Industry News Desk
Michael Dell’s Buyout Scheme Gets ISS Backing
ISS estimates that a private Dell would be able to turn itself around quicker than if it stayed public
By: Maureen O'Gara
Jul. 9, 2013 07:45 AM
Michael Dell's scheme to take the company he started in his dorm room 30 years ago private for $13.65 a share got backing Monday from Institutional Shareholder Services (ISS), the biggest of the shareholder advisory firms.
The news, which represents a sudden about-face for ISS compared to its position last week according to Bloomberg, didn't come a moment too soon.
Last Friday word leaked out that Michael and private equity house Silver Lake Partners refused to up the original $24.4 billion bid although the board's special committee, responsible for weighing offers for the company, recommended a sweetener. As a result Dell shares dropped to $13.03 on fears the proposal might fall apart.
Now the committee has gotten behind the ISS recommendation.
Stockholders are supposed to vote on the proposal on Thursday, July 18 and the results are expected to be close. The ISS recommendation could turn the trick and poke a sharp stick in the claims by activist shareholder Carl Icahn that Michael's offer values the company unfairly and cuts existing shareholders out of any turnaround.
ISS said Michael's deal "offers a 25.5% premium to the unaffected share price [before news of the leveraged buyout offer broke in February], provides certainty of value, and transfers the risk of the deteriorating PC business and the company's on-going business transformation to the buyout group," which is what the special committee has previously argued.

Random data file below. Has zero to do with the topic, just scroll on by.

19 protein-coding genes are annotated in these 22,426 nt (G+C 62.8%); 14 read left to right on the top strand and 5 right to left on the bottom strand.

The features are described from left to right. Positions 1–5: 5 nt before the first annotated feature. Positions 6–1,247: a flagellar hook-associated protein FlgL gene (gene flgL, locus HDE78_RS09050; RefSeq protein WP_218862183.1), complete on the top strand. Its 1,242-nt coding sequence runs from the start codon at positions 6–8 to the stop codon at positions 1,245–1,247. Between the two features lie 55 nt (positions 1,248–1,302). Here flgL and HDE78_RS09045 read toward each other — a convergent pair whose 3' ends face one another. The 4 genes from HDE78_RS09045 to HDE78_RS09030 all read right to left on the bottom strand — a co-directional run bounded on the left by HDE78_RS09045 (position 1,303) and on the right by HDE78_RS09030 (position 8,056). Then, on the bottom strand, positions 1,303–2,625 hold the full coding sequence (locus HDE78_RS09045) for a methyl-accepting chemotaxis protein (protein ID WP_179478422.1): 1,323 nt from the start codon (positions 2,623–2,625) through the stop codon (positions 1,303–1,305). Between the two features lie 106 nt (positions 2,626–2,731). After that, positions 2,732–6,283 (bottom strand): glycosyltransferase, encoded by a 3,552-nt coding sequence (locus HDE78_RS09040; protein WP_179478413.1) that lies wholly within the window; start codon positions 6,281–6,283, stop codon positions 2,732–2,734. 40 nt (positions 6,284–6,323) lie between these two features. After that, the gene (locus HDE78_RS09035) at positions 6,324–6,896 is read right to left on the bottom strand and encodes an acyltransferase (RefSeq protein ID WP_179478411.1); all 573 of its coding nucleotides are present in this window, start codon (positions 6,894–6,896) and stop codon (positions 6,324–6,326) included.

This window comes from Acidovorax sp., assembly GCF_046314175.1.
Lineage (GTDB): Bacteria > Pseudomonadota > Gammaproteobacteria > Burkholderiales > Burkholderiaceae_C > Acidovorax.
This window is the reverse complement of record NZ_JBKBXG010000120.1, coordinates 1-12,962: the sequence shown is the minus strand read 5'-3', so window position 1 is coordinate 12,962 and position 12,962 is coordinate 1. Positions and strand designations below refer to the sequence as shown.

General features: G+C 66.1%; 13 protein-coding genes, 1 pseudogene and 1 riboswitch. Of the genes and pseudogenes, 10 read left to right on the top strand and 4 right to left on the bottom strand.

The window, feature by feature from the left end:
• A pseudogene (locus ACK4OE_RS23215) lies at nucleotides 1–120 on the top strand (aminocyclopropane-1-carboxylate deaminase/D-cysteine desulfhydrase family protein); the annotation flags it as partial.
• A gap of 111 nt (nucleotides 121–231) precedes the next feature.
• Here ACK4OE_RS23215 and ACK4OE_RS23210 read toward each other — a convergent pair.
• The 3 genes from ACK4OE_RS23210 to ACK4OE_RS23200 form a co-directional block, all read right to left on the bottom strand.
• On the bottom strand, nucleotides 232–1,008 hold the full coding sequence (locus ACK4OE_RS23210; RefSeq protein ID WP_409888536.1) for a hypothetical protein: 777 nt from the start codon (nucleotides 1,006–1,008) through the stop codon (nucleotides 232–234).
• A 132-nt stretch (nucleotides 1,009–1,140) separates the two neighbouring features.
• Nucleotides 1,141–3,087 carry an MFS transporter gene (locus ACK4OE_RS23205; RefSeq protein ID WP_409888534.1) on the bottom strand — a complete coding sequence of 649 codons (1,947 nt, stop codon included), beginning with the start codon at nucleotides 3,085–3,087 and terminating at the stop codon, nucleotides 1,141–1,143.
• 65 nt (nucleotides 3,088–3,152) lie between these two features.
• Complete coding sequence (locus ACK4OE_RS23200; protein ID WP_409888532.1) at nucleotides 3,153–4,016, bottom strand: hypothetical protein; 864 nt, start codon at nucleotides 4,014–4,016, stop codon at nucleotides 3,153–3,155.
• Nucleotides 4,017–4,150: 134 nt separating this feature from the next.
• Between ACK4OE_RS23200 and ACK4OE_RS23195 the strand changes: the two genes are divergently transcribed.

ISS said Icahn's proposal, which would have Dell go deeper into debt to pay off shareholder was undeniably risky because "shareholders cannot actually elect it in lieu of the proposed go-private transaction."
"The issue facing Dell shareholders at this meeting has been framed in some media commentary," it said, "as a choice between the sale to Michael Dell and Silver Lake Partners, or the leveraged recapitalization proposed by Icahn and SAM [Southeastern Asset Management Inc]. It is not. The alternative to accepting the buyout offer is to continue holding equity in a publicly traded Dell, with continued exposure to the risks and rewards of ownership."
ISS estimates that a private Dell would be able to turn itself around quicker than if it stayed public and therefore had a better chance of succeeding. Icahn's plan would leave a stub of the company public.
Michael Dell thinks he can rebuild Dell as a supplier of software and data center gear, shaking loose of the company's dependence on PCs, which were down in the double digits in Q1. He is expected to boost spending on acquisitions, R&D and sales staff and chase after emerging markets.
By the time the stock market closed on Monday Dell's stock had perked back up to $13.44.
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